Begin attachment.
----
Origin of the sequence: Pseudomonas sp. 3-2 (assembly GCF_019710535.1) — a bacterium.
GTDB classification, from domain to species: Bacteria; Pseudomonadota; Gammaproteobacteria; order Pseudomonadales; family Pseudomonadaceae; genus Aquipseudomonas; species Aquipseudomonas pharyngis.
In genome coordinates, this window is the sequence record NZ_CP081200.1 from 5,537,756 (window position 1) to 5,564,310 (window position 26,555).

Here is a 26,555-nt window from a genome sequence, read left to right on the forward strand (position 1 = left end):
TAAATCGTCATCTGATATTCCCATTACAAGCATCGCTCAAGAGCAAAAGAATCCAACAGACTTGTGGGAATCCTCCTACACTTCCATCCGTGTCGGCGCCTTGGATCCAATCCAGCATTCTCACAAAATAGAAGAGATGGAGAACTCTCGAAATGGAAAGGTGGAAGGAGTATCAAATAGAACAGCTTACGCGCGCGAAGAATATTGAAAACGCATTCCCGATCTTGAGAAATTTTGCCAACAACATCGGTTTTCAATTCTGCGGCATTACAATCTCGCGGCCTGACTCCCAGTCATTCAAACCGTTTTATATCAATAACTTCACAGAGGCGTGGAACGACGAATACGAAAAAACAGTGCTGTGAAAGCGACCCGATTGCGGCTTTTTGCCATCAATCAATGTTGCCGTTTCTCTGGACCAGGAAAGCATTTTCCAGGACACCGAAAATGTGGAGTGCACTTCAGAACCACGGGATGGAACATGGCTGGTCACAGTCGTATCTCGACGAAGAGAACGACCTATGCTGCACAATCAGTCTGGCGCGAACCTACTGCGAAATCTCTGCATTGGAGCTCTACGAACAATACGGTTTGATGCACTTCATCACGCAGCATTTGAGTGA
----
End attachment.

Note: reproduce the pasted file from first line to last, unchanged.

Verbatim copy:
Origin of the sequence: Pseudomonas sp. 3-2 (assembly GCF_019710535.1) — a bacterium.
GTDB classification, from domain to species: Bacteria; Pseudomonadota; Gammaproteobacteria; order Pseudomonadales; family Pseudomonadaceae; genus Aquipseudomonas; species Aquipseudomonas pharyngis.
In genome coordinates, this window is the sequence record NZ_CP081200.1 from 5,537,756 (window position 1) to 5,564,310 (window position 26,555).

Here is a 26,555-nt window from a genome sequence, read left to right on the forward strand (position 1 = left end):
TAAATCGTCATCTGATATTCCCATTACAAGCATCGCTCAAGAGCAAAAGAATCCAACAGACTTGTGGGAATCCTCCTACACTTCCATCCGTGTCGGCGCCTTGGATCCAATCCAGCATTCTCACAAAATAGAAGAGATGGAGAACTCTCGAAATGGAAAGGTGGAAGGAGTATCAAATAGAACAGCTTACGCGCGCGAAGAATATTGAAAACGCATTCCCGATCTTGAGAAATTTTGCCAACAACATCGGTTTTCAATTCTGCGGCATTACAATCTCGCGGCCTGACTCCCAGTCATTCAAACCGTTTTATATCAATAACTTCACAGAGGCGTGGAACGACGAATACGAAAAAACAGTGCTGTGAAAGCGACCCGATTGCGGCTTTTTGCCATCAATCAATGTTGCCGTTTCTCTGGACCAGGAAAGCATTTTCCAGGACACCGAAAATGTGGAGTGCACTTCAGAACCACGGGATGGAACATGGCTGGTCACAGTCGTATCTCGACGAAGAGAACGACCTATGCTGCACAATCAGTCTGGCGCGAACCTACTGCGAAATCTCTGCATTGGAGCTCTACGAACAATACGGTTTGATGCACTTCATCACGCAGCATTTGAGTGA